Just in case we don't get internet tomorrow morning, I'm getting this post scheduled to post on Thursday morning. A large storm came through Monday night knocking out our phone line and taking our internet away from us. So, we've been without internet since Tuesday morning. It's been strange not being able to do the usual things, but when I'm waiting for an e-mail with something I need for my book, it was hard to wait. :)
But here is the next and final part of
A Horse Called Danger
Nearly falling off Sea Hawk, I exclaimed, “He’s shot! Uncle was shot by Dandy Boy!”
The two hired men, hearing the commotion, had raced over from the barn. It was quite a story, I know, and almost impossible to believe unless you had been there. At last I gave up trying to convince anyone of what had taken place. Uncle could tell them. If he was all right.
It was a long wait there at the ranch, not knowing what was happening. At last Mr. Gardner came by in his truck and took us with Aunt Julia to the hospital. He said Uncle George had lost a lot of blood, but he thought he’d be all right.
Thankfully, he was all right and we brought him home the next day. It wasn’t until Uncle George insisted that it was indeed Dandy Boy who had shot him, that people began to accept the fact that he had been shot by his own horse. After that no one who was wearing a gun went near the horse. It wasn’t that he was mean, just dangerous.
The days passed by and Dad and Mom were expected in a few days. I could hardly wait. It wasn’t that I was wanting to leave the ranch and go back to the city, but I wanted Dad to see me ride. We had gotten quite a bit of rain and things were muddy. I hoped the sun would have a chance to dry the ground up somewhat before Dad and I were ready to ride. As things turned out, it didn’t matter anyway.
Since Uncle George wasn’t doing much riding, with him being older and having a wounded leg and all, I was promoted to a real working hand on the ranch. This was greatly to my liking and how proud I felt doing a man’s job. Every day I spent hours in the saddle on either Sea Hawk or Dandy Boy. Yes, I still rode Dandy Boy since Uncle wouldn’t let me pack a gun.
One sunny day, one I never forgot, I headed off on Dandy Boy to deliver a message to the hands in a back pasture. I was riding at a good, steady pace when we came to a long stretch of muddy ground. In the middle of the mud was a gate I had to go through. Urging Dandy Boy on through the thick mud, I turned him to open the gate. I’m not quite sure what happened then. Maybe I turned him too fast, maybe he stumbled and then slipped. Either way, he slipped and fell. It was so sudden and I was so completely unprepared for it, that I wasn’t able to get my leg out of the way. All I remember is the sense of falling and a sudden, terrible pain in my leg and then blackness.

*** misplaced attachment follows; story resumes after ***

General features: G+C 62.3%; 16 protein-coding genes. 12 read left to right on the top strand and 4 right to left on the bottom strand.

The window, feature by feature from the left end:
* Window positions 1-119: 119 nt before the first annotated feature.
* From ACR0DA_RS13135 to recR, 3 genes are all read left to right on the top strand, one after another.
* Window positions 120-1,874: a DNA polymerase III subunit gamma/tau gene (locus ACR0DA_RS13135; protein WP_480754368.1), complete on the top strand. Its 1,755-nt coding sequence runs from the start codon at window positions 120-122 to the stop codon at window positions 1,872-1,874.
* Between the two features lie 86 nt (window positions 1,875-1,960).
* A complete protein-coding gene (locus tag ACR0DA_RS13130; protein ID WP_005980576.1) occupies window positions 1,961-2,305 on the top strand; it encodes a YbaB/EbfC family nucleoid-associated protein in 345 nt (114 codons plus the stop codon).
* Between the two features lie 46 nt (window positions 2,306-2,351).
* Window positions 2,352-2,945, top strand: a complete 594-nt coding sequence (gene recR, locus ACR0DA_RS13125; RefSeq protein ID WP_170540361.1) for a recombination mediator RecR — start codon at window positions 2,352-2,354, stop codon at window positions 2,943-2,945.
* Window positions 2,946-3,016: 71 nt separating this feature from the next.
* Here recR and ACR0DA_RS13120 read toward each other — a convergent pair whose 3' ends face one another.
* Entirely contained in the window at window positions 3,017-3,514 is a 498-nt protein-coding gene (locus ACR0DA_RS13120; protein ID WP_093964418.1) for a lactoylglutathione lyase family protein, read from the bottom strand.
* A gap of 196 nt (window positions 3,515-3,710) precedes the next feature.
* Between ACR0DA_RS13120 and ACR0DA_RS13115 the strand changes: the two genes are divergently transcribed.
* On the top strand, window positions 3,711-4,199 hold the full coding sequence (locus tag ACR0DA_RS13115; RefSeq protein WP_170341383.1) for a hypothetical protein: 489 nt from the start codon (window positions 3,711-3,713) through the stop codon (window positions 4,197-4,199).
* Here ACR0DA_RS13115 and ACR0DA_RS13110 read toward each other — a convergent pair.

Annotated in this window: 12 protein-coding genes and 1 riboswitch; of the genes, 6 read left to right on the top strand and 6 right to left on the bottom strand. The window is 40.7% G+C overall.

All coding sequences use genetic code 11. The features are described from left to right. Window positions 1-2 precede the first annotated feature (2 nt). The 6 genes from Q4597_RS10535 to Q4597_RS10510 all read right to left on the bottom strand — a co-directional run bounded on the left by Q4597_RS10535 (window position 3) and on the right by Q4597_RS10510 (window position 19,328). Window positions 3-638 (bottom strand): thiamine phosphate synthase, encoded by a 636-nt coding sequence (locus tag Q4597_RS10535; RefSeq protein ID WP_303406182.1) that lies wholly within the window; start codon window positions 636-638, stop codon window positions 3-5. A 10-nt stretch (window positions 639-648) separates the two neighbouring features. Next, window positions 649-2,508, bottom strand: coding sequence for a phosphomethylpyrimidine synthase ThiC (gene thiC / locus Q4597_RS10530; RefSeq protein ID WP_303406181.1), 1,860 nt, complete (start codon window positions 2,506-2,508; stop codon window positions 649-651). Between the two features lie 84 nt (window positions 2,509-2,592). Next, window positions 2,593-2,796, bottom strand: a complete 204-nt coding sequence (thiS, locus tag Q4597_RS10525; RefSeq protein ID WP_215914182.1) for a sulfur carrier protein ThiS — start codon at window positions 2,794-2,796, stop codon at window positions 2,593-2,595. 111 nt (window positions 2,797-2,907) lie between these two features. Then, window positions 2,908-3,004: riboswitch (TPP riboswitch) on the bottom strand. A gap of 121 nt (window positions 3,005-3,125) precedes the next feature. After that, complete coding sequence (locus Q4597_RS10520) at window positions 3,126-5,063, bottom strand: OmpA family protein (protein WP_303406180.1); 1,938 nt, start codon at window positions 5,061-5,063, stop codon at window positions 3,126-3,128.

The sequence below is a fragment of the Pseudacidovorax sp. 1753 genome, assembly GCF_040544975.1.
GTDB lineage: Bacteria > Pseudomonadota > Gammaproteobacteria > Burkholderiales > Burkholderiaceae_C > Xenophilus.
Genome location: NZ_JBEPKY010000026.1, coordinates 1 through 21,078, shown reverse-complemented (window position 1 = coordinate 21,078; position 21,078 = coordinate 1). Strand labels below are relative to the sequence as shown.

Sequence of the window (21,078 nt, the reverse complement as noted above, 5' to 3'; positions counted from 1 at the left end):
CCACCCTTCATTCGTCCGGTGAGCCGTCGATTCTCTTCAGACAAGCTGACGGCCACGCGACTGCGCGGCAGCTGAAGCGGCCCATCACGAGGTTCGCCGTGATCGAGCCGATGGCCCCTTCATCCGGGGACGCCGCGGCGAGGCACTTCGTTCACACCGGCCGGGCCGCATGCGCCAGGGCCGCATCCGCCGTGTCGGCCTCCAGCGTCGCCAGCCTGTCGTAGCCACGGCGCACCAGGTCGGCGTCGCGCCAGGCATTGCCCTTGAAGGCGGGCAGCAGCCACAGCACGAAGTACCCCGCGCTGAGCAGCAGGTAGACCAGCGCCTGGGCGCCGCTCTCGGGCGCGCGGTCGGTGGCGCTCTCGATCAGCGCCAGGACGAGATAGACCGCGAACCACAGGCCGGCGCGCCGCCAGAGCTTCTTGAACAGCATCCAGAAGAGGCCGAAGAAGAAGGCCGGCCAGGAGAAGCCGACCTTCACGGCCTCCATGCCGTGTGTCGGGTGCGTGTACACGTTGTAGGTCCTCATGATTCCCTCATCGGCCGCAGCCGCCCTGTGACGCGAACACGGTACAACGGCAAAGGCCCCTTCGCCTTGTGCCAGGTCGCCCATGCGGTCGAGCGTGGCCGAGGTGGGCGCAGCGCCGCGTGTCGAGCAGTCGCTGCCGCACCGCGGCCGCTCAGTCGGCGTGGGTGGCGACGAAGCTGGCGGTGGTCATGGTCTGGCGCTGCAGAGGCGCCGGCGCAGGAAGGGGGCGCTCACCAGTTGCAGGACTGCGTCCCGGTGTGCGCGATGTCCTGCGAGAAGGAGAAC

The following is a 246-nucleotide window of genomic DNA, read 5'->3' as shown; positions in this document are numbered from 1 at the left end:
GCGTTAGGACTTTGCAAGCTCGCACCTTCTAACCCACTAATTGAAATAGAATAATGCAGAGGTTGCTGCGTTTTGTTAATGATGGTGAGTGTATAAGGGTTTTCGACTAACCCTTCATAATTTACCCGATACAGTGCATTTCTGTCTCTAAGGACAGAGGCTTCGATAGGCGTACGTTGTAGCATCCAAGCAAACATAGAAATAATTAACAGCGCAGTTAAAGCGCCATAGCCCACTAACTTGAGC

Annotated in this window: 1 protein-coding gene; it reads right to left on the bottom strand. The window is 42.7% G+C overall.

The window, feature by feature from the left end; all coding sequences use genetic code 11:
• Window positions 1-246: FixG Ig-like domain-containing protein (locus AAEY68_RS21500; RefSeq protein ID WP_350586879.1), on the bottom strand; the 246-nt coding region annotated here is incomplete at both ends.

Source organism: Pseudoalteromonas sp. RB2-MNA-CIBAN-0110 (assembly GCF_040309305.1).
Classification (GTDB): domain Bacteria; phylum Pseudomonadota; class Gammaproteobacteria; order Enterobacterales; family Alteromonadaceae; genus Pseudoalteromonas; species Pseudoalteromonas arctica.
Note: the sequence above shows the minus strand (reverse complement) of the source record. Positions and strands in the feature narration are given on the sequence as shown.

When I came to some time later, I couldn’t figure out what had happened or where I was. Until I tried to move. Then the sharp, agonizing pain brought everything back. After several minutes I was able to turn my head slightly, and I could see Dandy Boy calmly grazing nearby still saddled and bridled. I’m not sure how he got there while I remained in the mud, but so it was. I knew my leg must be broken because the pain in it was deep and intense, but I wasn’t sure about anything else. Right then I wished Dad were there. He would know what to do. Then I thought of that ride Dad and I were going to take together. I wondered if we’d be able to. True, I didn’t remember hearing anyone with a broken leg riding a horse, but perhaps, just perhaps I could manage it if someone helped me on the horse. Now just remember, folks, sometimes thirteen-year-old boys can be pretty optimistic.
I must have lost conciseness again shortly after that because the next thing I remember is hearing voices and feeling the touch of a hand on my face. Opening my eyes I saw one of the hands beside me. He was talking to someone I couldn’t see, probably the other cowhand. “. . . And ride fast! He needs help!” I heard him say.
Things were rather a blur after that. The cowboy stayed with me, and we talked a little, but I don’t remember much about it. Then the medics came. I thought the pain was bad before, but when they had to move me onto the stretcher, well, I gave a gasp and blacked out again.
When I next woke up I discovered I was in the hospital and Mom and Dad were beside me. “Dad,” I whispered, “can we go riding tomorrow?”
Mom gave a gasp, but Dad smiled. “Not tomorrow, Son,” he told me. “You’ve got a leg that was busted in three places. You won’t be riding for a while.”
When I was at last released from the hospital, Dad drove me to Uncle George and Aunt Julia’s for a few days of rest before we flew home. We were sitting around the living room that first evening and Uncle George turned to Dad. “You still want to ride Danger?”
Dad shook his head. “Nope, I think I can do without any accidents right now.”
“Who’s Danger?” I asked. I didn’t think Uncle had gotten any new horses.
It was Ivy who answered. “That’s what everyone has started calling Dandy Boy.”
“But he’s not dangerous,” I protested.
Aunt Julia snorted. “And just what would you call a horse that shoots one rider and breaks another rider’s leg?”
Though I tried, I couldn’t think of any other name. Well, I never did ride Dandy Boy or Danger again. Two weeks later Uncle sold him. I’m not sure what became of him after that, but I’ve kept my ears open and any time I hear of someone getting hurt by a horse in a strange accident, I figure it’s a good guess that they just might have been riding Danger.
So, what did you think of the story?
You want to ride that horse?
Have you heard any strange stories about horses?